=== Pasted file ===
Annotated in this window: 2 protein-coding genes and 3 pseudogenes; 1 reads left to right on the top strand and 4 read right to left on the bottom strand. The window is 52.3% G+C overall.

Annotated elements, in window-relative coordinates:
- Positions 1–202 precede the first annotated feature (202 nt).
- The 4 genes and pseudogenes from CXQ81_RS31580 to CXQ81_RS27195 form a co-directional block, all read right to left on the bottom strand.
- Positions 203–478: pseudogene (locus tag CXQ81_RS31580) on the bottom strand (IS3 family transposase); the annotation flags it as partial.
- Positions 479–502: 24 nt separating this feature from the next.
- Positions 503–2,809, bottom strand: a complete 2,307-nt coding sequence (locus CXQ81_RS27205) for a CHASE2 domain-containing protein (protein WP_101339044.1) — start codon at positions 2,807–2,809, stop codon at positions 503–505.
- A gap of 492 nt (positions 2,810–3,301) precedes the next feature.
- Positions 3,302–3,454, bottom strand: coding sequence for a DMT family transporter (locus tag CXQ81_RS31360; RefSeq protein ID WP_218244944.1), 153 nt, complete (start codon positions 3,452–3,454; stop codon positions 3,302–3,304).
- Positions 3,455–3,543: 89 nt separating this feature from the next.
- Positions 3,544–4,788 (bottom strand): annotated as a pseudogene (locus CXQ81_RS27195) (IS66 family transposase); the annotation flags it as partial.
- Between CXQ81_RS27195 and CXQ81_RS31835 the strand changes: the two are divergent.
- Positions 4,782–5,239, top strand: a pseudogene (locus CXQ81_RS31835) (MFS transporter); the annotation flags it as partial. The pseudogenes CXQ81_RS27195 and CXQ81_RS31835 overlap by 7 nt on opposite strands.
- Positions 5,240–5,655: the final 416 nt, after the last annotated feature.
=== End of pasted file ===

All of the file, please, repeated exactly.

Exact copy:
Annotated in this window: 2 protein-coding genes and 3 pseudogenes; 1 reads left to right on the top strand and 4 read right to left on the bottom strand. The window is 52.3% G+C overall.

Annotated elements, in window-relative coordinates:
- Positions 1–202 precede the first annotated feature (202 nt).
- The 4 genes and pseudogenes from CXQ81_RS31580 to CXQ81_RS27195 form a co-directional block, all read right to left on the bottom strand.
- Positions 203–478: pseudogene (locus tag CXQ81_RS31580) on the bottom strand (IS3 family transposase); the annotation flags it as partial.
- Positions 479–502: 24 nt separating this feature from the next.
- Positions 503–2,809, bottom strand: a complete 2,307-nt coding sequence (locus CXQ81_RS27205) for a CHASE2 domain-containing protein (protein WP_101339044.1) — start codon at positions 2,807–2,809, stop codon at positions 503–505.
- A gap of 492 nt (positions 2,810–3,301) precedes the next feature.
- Positions 3,302–3,454, bottom strand: coding sequence for a DMT family transporter (locus tag CXQ81_RS31360; RefSeq protein ID WP_218244944.1), 153 nt, complete (start codon positions 3,452–3,454; stop codon positions 3,302–3,304).
- Positions 3,455–3,543: 89 nt separating this feature from the next.
- Positions 3,544–4,788 (bottom strand): annotated as a pseudogene (locus CXQ81_RS27195) (IS66 family transposase); the annotation flags it as partial.
- Between CXQ81_RS27195 and CXQ81_RS31835 the strand changes: the two are divergent.
- Positions 4,782–5,239, top strand: a pseudogene (locus CXQ81_RS31835) (MFS transporter); the annotation flags it as partial. The pseudogenes CXQ81_RS27195 and CXQ81_RS31835 overlap by 7 nt on opposite strands.
- Positions 5,240–5,655: the final 416 nt, after the last annotated feature.